Nano means small.
But the word, nor the science is anything new. In recent years the nano revolution has unlocked billions of dollars in commercial applications. The science of reducing basic elements down to microscopic or nano-sized particles has spawned a host of research possibilities for local companies like NanoMech of Springdale.
The commercial market value of nano-manufactured products is expected to top $3 trillion by 2015. The competitiveness of the science has been compared to a moon race. But it’s also raised environmental and health concerns among a number of consumer groups who want to see more government regulation. Or at the very least, the package includes labeling when consumer products are enhanced with various nanoparticles.
Seven consumer safety advocate groups filed suit against the U.S. Food and Drug Administration in December. The groups urged the government to study the risks associated with nanotechnology and oversee the widespread use of nanoparticles in consumer products.
These microscopic particles are now commonly used in circuit boards for smart phones, sunscreen, toothpaste, eyeglasses, refrigerators, paint, ink, water purifiers and anti-odor socks. There is no label requirement at this time.
Steve Suppan, senior policy advisor for the Institute of Agriculture and Trade Policies, said the lawsuit is a concerted effort to get the government to study nanoparticles and possible health hazards, given there is no public research to speak of. His group is one of the seven parties backing the litigation. Fueling the debate is the growing use of nanosilver particles in everything from pesticides to toys, clothes, face creams and toothpaste.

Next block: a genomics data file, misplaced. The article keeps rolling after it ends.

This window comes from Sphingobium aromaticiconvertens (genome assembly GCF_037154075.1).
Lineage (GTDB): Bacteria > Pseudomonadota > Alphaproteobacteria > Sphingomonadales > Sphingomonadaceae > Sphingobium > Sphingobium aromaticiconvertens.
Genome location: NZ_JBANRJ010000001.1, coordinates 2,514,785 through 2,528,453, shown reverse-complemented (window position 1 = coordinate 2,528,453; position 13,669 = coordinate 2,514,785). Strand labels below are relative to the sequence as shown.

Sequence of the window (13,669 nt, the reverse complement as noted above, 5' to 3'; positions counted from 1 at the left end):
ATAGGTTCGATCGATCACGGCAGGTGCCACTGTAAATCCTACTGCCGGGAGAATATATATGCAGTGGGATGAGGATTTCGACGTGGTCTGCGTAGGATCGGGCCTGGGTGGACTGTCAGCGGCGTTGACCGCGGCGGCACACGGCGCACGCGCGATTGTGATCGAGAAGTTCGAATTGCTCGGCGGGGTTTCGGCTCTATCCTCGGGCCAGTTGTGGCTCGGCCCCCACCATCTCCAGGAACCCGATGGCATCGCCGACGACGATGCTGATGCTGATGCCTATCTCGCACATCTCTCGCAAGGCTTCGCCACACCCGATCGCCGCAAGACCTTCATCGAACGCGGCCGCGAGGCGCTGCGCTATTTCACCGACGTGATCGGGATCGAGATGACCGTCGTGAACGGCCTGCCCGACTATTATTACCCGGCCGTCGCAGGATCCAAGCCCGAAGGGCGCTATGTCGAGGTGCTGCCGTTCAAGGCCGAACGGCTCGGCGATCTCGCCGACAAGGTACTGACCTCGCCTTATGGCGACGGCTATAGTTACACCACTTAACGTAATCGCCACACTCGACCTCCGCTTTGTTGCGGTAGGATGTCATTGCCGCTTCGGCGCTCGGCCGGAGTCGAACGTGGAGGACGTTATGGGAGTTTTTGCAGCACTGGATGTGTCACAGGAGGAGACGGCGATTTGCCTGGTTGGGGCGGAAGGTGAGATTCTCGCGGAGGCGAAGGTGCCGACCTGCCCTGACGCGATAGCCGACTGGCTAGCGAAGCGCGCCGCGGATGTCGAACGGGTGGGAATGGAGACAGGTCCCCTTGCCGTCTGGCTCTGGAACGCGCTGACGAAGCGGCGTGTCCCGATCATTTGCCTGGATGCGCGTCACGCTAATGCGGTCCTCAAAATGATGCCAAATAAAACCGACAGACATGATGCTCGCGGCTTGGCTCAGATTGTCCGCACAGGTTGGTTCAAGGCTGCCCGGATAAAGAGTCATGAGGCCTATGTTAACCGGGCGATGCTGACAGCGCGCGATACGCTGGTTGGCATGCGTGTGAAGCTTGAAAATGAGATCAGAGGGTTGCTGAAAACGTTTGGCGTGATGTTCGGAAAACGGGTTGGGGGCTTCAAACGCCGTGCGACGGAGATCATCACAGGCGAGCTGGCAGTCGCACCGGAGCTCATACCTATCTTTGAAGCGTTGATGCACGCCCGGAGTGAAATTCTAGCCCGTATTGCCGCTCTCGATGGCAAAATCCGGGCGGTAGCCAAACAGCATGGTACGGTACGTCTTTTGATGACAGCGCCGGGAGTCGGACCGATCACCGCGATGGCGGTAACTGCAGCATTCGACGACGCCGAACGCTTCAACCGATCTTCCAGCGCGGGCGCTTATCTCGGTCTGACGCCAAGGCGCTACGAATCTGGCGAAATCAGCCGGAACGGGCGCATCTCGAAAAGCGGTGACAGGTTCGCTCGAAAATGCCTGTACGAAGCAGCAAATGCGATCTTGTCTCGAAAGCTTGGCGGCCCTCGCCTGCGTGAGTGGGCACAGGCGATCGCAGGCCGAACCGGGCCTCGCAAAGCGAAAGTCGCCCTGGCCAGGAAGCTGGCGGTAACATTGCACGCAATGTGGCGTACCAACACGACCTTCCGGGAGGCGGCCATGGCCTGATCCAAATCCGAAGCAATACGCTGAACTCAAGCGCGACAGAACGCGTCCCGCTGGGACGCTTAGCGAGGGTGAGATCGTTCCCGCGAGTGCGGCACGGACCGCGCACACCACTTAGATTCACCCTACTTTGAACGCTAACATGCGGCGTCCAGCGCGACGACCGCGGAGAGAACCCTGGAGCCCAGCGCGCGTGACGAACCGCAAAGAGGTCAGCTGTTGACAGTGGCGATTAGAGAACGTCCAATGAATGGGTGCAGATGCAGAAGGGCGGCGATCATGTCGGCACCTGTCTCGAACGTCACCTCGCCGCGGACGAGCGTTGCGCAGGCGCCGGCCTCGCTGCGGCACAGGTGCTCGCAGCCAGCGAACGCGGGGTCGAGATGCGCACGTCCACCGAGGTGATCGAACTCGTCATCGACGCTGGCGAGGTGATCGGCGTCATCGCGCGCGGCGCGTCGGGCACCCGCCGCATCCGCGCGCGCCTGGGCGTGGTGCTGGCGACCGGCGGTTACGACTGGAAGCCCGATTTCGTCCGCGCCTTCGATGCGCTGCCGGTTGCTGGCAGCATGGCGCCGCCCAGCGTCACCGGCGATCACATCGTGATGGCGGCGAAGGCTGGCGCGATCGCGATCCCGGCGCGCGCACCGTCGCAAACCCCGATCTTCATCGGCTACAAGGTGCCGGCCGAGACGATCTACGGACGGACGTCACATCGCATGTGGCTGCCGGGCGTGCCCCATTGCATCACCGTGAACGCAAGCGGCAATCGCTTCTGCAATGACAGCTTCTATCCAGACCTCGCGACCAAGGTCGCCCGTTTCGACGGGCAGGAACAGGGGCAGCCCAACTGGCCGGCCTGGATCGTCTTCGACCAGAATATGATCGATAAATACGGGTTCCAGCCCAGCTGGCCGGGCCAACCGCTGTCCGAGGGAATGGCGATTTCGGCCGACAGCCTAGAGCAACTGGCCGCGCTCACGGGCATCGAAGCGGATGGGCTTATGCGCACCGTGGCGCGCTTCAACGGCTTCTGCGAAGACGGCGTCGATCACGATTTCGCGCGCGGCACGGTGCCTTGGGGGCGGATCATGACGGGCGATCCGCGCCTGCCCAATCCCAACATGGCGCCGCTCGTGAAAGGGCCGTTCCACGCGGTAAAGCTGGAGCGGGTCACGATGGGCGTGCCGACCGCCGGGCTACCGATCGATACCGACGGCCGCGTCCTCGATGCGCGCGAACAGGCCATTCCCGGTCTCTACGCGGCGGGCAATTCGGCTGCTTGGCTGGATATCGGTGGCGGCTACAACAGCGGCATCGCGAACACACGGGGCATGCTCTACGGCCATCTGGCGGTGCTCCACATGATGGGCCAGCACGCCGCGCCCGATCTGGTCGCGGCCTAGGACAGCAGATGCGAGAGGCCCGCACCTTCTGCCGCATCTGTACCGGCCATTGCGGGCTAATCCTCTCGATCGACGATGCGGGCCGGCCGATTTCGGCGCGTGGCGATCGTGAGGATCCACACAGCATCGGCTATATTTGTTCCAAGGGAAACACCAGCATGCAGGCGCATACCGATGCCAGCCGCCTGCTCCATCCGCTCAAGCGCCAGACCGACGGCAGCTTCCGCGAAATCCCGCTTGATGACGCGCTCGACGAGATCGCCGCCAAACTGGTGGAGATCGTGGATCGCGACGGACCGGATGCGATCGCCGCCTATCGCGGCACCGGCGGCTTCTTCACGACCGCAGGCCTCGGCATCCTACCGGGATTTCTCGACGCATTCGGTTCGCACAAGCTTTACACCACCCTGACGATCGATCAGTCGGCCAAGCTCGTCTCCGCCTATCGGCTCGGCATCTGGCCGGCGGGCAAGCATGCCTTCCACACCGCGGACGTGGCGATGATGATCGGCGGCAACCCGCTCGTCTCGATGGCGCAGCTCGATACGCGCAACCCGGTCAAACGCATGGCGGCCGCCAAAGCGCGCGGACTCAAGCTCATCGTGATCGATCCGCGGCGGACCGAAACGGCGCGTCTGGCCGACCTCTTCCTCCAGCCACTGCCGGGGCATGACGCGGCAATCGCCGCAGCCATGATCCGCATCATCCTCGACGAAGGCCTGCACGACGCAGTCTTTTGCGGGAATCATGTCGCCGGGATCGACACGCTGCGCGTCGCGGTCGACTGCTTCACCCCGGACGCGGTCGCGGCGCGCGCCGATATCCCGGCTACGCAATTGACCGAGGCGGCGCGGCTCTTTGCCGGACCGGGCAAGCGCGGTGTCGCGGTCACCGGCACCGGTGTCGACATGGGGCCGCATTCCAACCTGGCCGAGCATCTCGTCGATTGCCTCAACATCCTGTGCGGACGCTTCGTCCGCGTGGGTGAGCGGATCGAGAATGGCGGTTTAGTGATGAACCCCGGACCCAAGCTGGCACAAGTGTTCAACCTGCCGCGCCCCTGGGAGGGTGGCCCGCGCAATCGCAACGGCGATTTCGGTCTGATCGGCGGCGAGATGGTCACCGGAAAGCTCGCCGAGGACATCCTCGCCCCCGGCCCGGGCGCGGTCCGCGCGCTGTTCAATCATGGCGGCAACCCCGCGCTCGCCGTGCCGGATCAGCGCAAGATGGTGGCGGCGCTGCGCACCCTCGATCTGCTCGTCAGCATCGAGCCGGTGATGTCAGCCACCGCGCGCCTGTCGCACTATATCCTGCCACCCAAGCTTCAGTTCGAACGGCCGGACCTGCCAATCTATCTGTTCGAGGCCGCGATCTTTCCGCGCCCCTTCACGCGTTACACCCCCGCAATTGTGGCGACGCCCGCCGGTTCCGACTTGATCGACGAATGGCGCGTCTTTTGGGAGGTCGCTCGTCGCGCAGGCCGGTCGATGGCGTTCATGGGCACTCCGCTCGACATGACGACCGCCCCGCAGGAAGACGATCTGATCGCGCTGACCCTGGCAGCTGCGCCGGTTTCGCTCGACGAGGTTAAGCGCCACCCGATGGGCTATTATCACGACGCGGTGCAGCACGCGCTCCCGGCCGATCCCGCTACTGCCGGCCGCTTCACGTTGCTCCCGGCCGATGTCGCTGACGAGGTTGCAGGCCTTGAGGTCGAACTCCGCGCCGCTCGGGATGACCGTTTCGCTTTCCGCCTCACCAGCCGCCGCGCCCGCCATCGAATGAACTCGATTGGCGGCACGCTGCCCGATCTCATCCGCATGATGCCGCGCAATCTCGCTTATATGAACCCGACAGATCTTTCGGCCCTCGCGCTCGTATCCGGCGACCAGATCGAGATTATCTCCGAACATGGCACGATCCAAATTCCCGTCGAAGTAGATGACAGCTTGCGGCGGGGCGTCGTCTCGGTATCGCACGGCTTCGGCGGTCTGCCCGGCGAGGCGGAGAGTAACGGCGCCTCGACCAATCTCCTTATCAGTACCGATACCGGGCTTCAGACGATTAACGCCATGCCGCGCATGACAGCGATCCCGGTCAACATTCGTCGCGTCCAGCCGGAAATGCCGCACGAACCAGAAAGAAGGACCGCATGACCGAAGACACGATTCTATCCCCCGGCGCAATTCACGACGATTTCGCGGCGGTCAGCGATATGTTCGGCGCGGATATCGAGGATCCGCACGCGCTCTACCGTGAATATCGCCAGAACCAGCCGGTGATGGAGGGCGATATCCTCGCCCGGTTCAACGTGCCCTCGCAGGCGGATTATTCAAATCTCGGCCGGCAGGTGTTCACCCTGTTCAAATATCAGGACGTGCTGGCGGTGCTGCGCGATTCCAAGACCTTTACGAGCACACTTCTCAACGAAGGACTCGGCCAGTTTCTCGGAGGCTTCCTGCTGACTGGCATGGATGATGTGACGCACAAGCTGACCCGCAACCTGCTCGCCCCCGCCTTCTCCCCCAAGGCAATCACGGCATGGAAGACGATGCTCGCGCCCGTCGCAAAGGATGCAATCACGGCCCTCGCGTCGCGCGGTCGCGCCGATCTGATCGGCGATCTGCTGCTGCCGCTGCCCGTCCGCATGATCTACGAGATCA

Suppan raises the question, if consumers are overexposed to silver, will the effectiveness of its germ killing properties be diminished, somewhat like what has happened with the overuse of antibiotics.
Scientists like Patricia Maurice, professor of civil engineering and geological sciences at Notre Dame University, recently wrote: "Mineral properties are far more complex than scientists originally thought. We have demonstrated that mineral nanoparticles behave very differently with respect to environmental reactions and processes, compared to larger materials of the same mineral composition."
The National Research Council released a report earlier this month identifying major gaps in environmental, health and safety research of nanomaterials.
‘It is unacceptable that the FDA continues to allow unregulated and unlabeled nanomaterials to be used in products consumers use everyday,” said Wenonah Hauter, executive director for Food & Water Watch, also a party to the suit. Hauter said it’s time for the government agency to live up to its mission and properly protect consumers against potential toxins associated with nanoparticles.
The FDA doesn’t comment on litigation but maintains it keeps an open dialogue on nanotechnology on its website. Since June the agency has published proposed guidelines for determining if nanomaterials have been used in FDA-regulated products.
“These guidelines provide a starting point for the nanotechnology discussion. Our goal is to regulate these products using the best possible science. Understanding nanotechnology remains a top priority within the agency’s regulatory science initiative. We will be prepared to usher science and public health into a new innovative era,” FDA Commissioner Margaret A. Hamburg, M.D. notes on the agency website.